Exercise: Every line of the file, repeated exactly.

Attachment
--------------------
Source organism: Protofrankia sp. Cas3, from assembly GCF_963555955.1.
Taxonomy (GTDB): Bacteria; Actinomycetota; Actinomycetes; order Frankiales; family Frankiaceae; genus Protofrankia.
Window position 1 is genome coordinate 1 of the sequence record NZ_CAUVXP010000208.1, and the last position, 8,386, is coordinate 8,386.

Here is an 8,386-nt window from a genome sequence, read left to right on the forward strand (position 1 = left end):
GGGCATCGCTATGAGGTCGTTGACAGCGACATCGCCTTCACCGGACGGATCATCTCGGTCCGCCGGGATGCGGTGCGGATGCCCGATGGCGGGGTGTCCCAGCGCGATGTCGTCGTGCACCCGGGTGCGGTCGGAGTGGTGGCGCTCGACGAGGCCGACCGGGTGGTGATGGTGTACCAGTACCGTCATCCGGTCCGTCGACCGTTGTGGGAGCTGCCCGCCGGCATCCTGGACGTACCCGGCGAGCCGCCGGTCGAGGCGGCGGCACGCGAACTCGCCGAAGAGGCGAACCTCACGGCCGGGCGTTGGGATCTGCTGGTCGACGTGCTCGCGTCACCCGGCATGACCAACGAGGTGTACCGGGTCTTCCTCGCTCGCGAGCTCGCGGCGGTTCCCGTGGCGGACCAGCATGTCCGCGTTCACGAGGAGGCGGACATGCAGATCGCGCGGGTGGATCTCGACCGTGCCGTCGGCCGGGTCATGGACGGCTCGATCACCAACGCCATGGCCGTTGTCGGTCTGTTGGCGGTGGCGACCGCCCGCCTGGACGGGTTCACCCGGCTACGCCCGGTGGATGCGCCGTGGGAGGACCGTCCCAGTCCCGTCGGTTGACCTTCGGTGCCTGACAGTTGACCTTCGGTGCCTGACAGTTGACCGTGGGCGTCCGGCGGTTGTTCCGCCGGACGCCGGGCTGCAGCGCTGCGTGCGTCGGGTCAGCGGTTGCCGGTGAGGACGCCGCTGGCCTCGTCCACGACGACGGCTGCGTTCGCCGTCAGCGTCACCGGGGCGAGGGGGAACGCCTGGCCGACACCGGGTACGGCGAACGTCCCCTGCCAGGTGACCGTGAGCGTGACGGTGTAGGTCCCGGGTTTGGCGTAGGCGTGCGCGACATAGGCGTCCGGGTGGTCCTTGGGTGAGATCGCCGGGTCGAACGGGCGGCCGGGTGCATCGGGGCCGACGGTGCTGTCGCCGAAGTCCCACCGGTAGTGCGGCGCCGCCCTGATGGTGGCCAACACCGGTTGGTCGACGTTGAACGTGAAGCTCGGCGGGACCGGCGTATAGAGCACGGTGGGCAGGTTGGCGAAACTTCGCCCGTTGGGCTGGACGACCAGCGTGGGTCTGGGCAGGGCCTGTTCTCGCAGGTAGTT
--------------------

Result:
Source organism: Protofrankia sp. Cas3, from assembly GCF_963555955.1.
Taxonomy (GTDB): Bacteria; Actinomycetota; Actinomycetes; order Frankiales; family Frankiaceae; genus Protofrankia.
Window position 1 is genome coordinate 1 of the sequence record NZ_CAUVXP010000208.1, and the last position, 8,386, is coordinate 8,386.

Here is an 8,386-nt window from a genome sequence, read left to right on the forward strand (position 1 = left end):
GGGCATCGCTATGAGGTCGTTGACAGCGACATCGCCTTCACCGGACGGATCATCTCGGTCCGCCGGGATGCGGTGCGGATGCCCGATGGCGGGGTGTCCCAGCGCGATGTCGTCGTGCACCCGGGTGCGGTCGGAGTGGTGGCGCTCGACGAGGCCGACCGGGTGGTGATGGTGTACCAGTACCGTCATCCGGTCCGTCGACCGTTGTGGGAGCTGCCCGCCGGCATCCTGGACGTACCCGGCGAGCCGCCGGTCGAGGCGGCGGCACGCGAACTCGCCGAAGAGGCGAACCTCACGGCCGGGCGTTGGGATCTGCTGGTCGACGTGCTCGCGTCACCCGGCATGACCAACGAGGTGTACCGGGTCTTCCTCGCTCGCGAGCTCGCGGCGGTTCCCGTGGCGGACCAGCATGTCCGCGTTCACGAGGAGGCGGACATGCAGATCGCGCGGGTGGATCTCGACCGTGCCGTCGGCCGGGTCATGGACGGCTCGATCACCAACGCCATGGCCGTTGTCGGTCTGTTGGCGGTGGCGACCGCCCGCCTGGACGGGTTCACCCGGCTACGCCCGGTGGATGCGCCGTGGGAGGACCGTCCCAGTCCCGTCGGTTGACCTTCGGTGCCTGACAGTTGACCTTCGGTGCCTGACAGTTGACCGTGGGCGTCCGGCGGTTGTTCCGCCGGACGCCGGGCTGCAGCGCTGCGTGCGTCGGGTCAGCGGTTGCCGGTGAGGACGCCGCTGGCCTCGTCCACGACGACGGCTGCGTTCGCCGTCAGCGTCACCGGGGCGAGGGGGAACGCCTGGCCGACACCGGGTACGGCGAACGTCCCCTGCCAGGTGACCGTGAGCGTGACGGTGTAGGTCCCGGGTTTGGCGTAGGCGTGCGCGACATAGGCGTCCGGGTGGTCCTTGGGTGAGATCGCCGGGTCGAACGGGCGGCCGGGTGCATCGGGGCCGACGGTGCTGTCGCCGAAGTCCCACCGGTAGTGCGGCGCCGCCCTGATGGTGGCCAACACCGGTTGGTCGACGTTGAACGTGAAGCTCGGCGGGACCGGCGTATAGAGCACGGTGGGCAGGTTGGCGAAACTTCGCCCGTTGGGCTGGACGACCAGCGTGGGTCTGGGCAGGGCCTGTTCTCGCAGGTAGTT